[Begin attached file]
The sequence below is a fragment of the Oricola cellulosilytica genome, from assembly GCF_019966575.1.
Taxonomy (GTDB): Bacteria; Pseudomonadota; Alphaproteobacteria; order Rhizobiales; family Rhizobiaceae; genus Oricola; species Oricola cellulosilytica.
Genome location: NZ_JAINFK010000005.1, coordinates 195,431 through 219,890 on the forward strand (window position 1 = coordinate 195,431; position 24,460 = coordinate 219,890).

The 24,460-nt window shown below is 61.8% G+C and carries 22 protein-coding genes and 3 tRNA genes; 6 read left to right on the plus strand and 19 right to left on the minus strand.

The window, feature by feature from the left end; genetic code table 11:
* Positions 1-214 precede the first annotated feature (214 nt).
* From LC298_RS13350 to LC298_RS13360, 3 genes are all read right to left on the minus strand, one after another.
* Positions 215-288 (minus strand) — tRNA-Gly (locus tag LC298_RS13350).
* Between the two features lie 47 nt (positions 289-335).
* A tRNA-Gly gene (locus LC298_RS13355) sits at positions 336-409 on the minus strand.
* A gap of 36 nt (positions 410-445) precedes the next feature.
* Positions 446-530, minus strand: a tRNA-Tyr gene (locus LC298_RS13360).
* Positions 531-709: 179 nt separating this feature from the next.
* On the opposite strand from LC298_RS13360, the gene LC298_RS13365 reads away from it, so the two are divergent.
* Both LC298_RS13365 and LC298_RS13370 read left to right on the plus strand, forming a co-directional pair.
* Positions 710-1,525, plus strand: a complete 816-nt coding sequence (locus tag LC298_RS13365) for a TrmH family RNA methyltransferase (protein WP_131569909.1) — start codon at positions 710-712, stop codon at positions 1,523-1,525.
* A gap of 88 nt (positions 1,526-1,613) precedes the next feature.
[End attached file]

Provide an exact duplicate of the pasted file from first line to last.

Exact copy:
The sequence below is a fragment of the Oricola cellulosilytica genome, from assembly GCF_019966575.1.
Taxonomy (GTDB): Bacteria; Pseudomonadota; Alphaproteobacteria; order Rhizobiales; family Rhizobiaceae; genus Oricola; species Oricola cellulosilytica.
Genome location: NZ_JAINFK010000005.1, coordinates 195,431 through 219,890 on the forward strand (window position 1 = coordinate 195,431; position 24,460 = coordinate 219,890).

The 24,460-nt window shown below is 61.8% G+C and carries 22 protein-coding genes and 3 tRNA genes; 6 read left to right on the plus strand and 19 right to left on the minus strand.

The window, feature by feature from the left end; genetic code table 11:
* Positions 1-214 precede the first annotated feature (214 nt).
* From LC298_RS13350 to LC298_RS13360, 3 genes are all read right to left on the minus strand, one after another.
* Positions 215-288 (minus strand) — tRNA-Gly (locus tag LC298_RS13350).
* Between the two features lie 47 nt (positions 289-335).
* A tRNA-Gly gene (locus LC298_RS13355) sits at positions 336-409 on the minus strand.
* A gap of 36 nt (positions 410-445) precedes the next feature.
* Positions 446-530, minus strand: a tRNA-Tyr gene (locus LC298_RS13360).
* Positions 531-709: 179 nt separating this feature from the next.
* On the opposite strand from LC298_RS13360, the gene LC298_RS13365 reads away from it, so the two are divergent.
* Both LC298_RS13365 and LC298_RS13370 read left to right on the plus strand, forming a co-directional pair.
* Positions 710-1,525, plus strand: a complete 816-nt coding sequence (locus tag LC298_RS13365) for a TrmH family RNA methyltransferase (protein WP_131569909.1) — start codon at positions 710-712, stop codon at positions 1,523-1,525.
* A gap of 88 nt (positions 1,526-1,613) precedes the next feature.